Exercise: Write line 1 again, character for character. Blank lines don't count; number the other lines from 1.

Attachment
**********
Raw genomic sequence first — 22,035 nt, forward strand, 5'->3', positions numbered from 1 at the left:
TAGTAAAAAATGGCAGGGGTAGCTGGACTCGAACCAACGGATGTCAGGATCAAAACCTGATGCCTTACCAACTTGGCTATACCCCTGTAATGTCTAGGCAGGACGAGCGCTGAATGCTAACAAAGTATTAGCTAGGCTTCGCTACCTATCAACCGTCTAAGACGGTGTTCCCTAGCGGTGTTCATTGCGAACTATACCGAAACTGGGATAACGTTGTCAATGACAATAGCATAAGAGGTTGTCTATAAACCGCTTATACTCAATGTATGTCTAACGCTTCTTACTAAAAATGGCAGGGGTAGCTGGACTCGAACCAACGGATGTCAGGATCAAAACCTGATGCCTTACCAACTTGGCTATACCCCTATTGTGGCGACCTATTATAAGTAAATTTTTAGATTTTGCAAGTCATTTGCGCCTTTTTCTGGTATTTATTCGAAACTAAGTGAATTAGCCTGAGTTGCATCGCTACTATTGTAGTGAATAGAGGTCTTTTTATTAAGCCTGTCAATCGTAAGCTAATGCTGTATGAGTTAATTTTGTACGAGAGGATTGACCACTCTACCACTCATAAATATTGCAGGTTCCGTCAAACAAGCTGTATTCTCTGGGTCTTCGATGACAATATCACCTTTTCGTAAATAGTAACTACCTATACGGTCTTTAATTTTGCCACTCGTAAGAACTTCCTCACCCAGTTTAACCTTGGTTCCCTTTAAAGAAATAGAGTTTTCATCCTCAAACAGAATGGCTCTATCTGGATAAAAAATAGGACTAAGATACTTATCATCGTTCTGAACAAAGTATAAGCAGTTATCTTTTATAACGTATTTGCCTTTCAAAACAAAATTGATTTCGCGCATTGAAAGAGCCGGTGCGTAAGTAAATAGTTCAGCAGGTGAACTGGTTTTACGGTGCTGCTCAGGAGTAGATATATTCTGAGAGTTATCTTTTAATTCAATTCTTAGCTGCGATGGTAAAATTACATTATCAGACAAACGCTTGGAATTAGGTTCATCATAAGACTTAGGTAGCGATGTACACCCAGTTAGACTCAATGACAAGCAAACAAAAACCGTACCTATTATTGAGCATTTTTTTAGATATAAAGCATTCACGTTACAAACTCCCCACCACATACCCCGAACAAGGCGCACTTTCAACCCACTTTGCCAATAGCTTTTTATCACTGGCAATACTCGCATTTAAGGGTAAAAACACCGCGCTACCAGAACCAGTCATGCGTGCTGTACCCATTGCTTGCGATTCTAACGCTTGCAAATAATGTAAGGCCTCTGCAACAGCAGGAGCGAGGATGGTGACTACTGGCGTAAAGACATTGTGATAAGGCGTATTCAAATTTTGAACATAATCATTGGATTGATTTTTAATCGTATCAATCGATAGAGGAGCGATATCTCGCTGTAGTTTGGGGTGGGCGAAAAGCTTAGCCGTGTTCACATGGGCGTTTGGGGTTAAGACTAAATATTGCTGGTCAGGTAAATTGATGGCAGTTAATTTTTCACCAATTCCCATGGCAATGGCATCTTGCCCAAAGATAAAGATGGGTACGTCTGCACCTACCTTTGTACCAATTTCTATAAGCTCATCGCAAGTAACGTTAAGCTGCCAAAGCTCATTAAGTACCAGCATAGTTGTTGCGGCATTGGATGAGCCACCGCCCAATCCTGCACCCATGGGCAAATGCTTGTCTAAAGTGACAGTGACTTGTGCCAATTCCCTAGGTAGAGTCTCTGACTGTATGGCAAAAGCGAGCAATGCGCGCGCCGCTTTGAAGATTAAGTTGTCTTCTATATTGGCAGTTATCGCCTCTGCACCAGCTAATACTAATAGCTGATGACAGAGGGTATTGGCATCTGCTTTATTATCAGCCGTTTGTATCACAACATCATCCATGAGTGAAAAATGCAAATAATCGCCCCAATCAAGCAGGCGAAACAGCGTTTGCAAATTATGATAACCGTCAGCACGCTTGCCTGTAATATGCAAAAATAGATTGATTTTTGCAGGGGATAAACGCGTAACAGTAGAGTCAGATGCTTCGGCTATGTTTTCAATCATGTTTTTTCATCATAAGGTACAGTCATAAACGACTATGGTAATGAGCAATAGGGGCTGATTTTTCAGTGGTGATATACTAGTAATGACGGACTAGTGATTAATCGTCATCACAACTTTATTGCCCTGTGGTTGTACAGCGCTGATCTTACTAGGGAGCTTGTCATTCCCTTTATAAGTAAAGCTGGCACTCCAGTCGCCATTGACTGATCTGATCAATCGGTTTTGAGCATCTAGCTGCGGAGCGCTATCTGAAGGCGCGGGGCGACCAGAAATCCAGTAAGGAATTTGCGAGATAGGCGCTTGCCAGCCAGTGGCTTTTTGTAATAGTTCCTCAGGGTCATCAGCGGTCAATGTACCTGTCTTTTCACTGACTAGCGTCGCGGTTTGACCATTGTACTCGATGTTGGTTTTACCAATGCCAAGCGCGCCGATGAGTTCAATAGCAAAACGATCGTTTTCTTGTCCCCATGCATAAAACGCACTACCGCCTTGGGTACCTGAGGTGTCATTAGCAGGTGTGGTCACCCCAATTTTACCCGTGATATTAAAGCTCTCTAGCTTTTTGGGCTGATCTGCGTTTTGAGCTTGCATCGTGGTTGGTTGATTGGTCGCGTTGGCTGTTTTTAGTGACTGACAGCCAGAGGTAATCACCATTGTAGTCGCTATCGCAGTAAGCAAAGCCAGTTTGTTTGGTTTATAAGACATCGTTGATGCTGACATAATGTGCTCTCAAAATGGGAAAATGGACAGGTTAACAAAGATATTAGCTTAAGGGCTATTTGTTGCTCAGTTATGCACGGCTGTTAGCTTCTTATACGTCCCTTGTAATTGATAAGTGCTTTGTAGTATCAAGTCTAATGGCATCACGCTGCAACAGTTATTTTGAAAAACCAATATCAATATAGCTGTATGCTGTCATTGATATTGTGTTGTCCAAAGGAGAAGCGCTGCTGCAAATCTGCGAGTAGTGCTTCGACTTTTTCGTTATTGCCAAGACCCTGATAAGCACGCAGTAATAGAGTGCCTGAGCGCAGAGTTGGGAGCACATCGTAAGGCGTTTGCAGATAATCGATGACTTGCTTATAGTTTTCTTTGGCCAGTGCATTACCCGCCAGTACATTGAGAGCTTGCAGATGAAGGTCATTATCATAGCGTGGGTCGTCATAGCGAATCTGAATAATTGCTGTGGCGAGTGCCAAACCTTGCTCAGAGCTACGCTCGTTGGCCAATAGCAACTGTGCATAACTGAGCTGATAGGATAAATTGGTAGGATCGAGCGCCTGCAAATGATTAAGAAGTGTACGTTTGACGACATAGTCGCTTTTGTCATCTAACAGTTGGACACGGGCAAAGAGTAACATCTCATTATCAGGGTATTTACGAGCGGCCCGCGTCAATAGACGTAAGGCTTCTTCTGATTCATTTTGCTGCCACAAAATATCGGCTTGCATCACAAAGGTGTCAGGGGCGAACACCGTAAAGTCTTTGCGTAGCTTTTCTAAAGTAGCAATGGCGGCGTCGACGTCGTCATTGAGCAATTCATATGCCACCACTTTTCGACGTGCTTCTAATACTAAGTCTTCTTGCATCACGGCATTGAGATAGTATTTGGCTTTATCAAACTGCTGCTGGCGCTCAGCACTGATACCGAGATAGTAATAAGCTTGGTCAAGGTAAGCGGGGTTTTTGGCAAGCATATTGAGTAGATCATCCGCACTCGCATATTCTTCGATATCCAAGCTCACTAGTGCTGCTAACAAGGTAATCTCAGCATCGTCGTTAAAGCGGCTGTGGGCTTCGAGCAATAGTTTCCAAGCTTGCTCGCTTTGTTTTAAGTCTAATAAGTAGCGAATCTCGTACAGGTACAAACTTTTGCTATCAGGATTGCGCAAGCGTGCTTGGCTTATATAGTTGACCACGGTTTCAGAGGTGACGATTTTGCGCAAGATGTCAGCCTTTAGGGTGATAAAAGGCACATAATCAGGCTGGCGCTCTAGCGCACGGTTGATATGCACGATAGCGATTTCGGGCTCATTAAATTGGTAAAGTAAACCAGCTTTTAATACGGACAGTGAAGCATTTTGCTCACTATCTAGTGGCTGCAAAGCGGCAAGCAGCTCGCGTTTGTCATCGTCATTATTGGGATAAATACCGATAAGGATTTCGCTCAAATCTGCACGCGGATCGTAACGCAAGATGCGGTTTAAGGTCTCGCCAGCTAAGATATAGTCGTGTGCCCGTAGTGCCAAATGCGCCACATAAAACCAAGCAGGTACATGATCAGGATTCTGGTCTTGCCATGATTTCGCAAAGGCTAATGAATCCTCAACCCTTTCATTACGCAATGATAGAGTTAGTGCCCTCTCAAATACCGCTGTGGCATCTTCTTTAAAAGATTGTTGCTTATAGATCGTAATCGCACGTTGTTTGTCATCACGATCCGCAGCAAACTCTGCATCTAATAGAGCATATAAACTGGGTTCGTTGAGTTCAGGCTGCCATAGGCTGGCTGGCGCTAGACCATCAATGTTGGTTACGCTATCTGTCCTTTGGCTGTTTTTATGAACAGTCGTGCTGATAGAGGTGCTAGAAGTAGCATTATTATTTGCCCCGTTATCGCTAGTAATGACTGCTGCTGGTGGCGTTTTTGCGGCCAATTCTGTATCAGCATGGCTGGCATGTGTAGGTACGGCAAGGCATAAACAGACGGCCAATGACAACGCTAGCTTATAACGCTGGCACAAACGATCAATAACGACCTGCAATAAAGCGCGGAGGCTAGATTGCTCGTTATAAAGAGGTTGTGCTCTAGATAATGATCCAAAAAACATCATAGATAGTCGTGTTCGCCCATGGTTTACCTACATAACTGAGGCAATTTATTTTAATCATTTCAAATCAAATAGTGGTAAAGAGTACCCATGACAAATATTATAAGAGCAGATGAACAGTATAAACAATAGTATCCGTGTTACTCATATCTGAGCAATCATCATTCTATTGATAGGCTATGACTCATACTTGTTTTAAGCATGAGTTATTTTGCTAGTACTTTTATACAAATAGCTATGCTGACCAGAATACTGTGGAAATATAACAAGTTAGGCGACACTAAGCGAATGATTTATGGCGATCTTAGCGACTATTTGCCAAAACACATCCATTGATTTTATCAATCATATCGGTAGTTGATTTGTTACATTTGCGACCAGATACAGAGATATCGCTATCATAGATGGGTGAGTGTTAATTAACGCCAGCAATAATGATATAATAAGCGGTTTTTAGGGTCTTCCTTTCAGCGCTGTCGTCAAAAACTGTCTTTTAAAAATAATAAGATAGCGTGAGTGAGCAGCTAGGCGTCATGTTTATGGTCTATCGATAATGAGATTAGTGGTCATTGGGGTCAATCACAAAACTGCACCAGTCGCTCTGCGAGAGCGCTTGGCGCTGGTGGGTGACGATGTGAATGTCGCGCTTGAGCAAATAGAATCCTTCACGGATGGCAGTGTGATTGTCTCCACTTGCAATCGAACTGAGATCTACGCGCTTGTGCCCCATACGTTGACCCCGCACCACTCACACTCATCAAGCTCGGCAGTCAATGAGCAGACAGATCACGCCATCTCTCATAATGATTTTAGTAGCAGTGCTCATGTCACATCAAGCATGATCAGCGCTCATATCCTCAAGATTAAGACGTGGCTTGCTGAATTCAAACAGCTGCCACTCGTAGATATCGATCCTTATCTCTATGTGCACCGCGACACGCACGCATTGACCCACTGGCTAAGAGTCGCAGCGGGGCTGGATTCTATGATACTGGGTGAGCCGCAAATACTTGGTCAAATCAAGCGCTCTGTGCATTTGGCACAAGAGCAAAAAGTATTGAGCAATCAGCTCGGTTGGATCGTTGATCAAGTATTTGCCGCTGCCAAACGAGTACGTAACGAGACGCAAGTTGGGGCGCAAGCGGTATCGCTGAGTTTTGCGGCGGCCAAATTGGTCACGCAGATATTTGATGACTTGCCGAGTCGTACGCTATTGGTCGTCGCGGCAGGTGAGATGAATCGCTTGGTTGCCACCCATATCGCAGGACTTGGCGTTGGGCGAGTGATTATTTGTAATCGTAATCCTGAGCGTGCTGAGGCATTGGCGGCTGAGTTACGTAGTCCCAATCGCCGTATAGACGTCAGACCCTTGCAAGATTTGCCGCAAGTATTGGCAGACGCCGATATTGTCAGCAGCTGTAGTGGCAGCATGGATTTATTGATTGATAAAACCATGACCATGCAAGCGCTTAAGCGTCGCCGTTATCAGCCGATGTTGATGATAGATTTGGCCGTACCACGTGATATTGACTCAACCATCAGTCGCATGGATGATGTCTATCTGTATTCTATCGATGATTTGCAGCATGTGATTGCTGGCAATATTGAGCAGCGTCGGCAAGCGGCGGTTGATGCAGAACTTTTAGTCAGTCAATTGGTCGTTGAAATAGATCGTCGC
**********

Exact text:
Raw genomic sequence first — 22,035 nt, forward strand, 5'->3', positions numbered from 1 at the left: